What the Olympics Has to Do With Your Business (Not Much)
It's common to compare competitive sports with business. We share metaphors all the time; teamwork, crossing the finishing line, winning the race, it's a marathon not a sprint. And business conferences are packed with athletic superstars giving motivational speeches that compare high achievement in sports with great success in business.
But the more time I've spent with Olympic athletes, the less convinced I am that the metaphor helps.
At the Olympics, only coming in first counts.
Sure there are other medals but every contender I've talked to tells me that only gold brings attention, fame, and sponsorship. We've even seen winners of silver medals like Russia's Victoria Komova weep at her failure. In business, though, coming first isn't all that counts. There are a million restaurants that didn't invent the cuisine they serve, a ton of successful engineering companies that aren't number one, thousands of systems integrators who aren't world leaders. They're doing a great job for their customers and their employees, and they're in the game.
First mover advantage is pretty important in the 100-meter dash but it's a mixed blessing in business.
Just think of MySpace, search engine AltaVista, or music site MP3.com. Who starts first determines very little in business.
At the Olympics, for one person to win means another has to lose.
In business, though, many of the greatest companies have succeeded through being outstanding partners. How did Cirque du Soleil, a group of Canadian street performers, become a world brand? By working together with hotelier MGMGrand. Had the two competed--at one point, Cirque did contemplate going into the hotel business--neither could have achieved as much.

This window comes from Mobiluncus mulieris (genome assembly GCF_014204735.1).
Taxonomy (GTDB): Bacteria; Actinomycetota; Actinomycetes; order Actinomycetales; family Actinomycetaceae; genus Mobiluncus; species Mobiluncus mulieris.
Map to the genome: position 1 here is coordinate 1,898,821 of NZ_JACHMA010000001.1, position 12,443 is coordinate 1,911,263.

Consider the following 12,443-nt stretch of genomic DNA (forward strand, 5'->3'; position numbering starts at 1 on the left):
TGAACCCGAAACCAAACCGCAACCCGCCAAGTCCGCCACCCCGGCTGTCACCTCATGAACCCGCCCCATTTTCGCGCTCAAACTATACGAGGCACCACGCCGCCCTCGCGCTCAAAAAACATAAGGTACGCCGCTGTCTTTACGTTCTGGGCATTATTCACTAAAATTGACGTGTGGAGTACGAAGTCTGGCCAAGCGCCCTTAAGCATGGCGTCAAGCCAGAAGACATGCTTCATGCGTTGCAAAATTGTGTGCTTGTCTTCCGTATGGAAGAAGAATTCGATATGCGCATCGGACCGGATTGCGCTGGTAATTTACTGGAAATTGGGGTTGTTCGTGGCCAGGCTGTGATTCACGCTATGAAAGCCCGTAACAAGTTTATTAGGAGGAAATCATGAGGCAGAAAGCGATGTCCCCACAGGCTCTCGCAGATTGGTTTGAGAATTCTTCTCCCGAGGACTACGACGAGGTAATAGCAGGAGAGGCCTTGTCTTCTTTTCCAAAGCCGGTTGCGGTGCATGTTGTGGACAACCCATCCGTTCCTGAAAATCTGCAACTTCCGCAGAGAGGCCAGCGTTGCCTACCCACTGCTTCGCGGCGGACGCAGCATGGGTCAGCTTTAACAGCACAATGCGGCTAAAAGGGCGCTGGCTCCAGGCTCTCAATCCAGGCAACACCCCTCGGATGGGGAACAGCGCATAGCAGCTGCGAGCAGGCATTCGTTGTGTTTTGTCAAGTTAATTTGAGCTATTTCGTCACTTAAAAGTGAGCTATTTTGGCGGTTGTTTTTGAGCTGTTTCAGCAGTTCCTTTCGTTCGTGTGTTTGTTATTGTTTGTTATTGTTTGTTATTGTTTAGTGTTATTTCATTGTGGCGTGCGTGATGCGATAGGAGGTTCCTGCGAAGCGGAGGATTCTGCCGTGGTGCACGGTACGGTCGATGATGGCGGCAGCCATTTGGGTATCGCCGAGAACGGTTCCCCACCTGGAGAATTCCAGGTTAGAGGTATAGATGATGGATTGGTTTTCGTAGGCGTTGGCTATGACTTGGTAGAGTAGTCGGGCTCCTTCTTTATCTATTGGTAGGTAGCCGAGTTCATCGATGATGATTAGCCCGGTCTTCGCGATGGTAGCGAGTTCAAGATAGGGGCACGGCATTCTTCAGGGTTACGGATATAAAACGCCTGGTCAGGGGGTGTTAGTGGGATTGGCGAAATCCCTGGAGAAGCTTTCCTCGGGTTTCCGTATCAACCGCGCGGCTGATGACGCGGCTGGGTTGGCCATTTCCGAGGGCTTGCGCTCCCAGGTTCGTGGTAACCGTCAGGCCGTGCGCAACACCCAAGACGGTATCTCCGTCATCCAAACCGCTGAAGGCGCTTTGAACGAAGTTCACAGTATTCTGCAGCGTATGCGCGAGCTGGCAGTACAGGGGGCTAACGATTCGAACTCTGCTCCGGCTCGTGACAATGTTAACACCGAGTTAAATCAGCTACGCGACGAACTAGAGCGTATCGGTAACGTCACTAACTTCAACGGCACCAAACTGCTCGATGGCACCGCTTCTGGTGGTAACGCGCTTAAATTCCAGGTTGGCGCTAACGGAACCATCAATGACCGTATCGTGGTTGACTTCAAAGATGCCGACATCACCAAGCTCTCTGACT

At the Olympics, tiny margins make the difference between success and failure.
In business, margins matter, of course. But few would seriously bet the business on the razor thin margins that define Olympic success. Resilient companies can balance risk with a spectrum of products at different margins.
Few Olympic athletes have long careers.
True, this is horsewoman Mary King's sixth Olympics but most athletes are done after one or two. In business, on the other hand, success takes time, patience, and stamina. I've lost count of the number of Inc. 500 company founders I've met who laugh at what people imagine to be "overnight" success. Of course, business wins take many years.
Don't get me wrong: I think the Olympic Summer Games are tremendously entertaining. But I'd hate to build a business model on them. I think one of the hardest things to absorb in business is the notion that success happens every day; what really matters isn't a final verdict, but a trend that can go for years. Running a great company makes a marathon look like a sprint.
Margaret Heffernan is an entrepreneur and author. She has been chief executive of InfoMation Corporation, ZineZone Corporation, and iCAST Corporation. In 2014, she published her fourth book, A Bigger Prize: How We Can Do Better Than the Competition.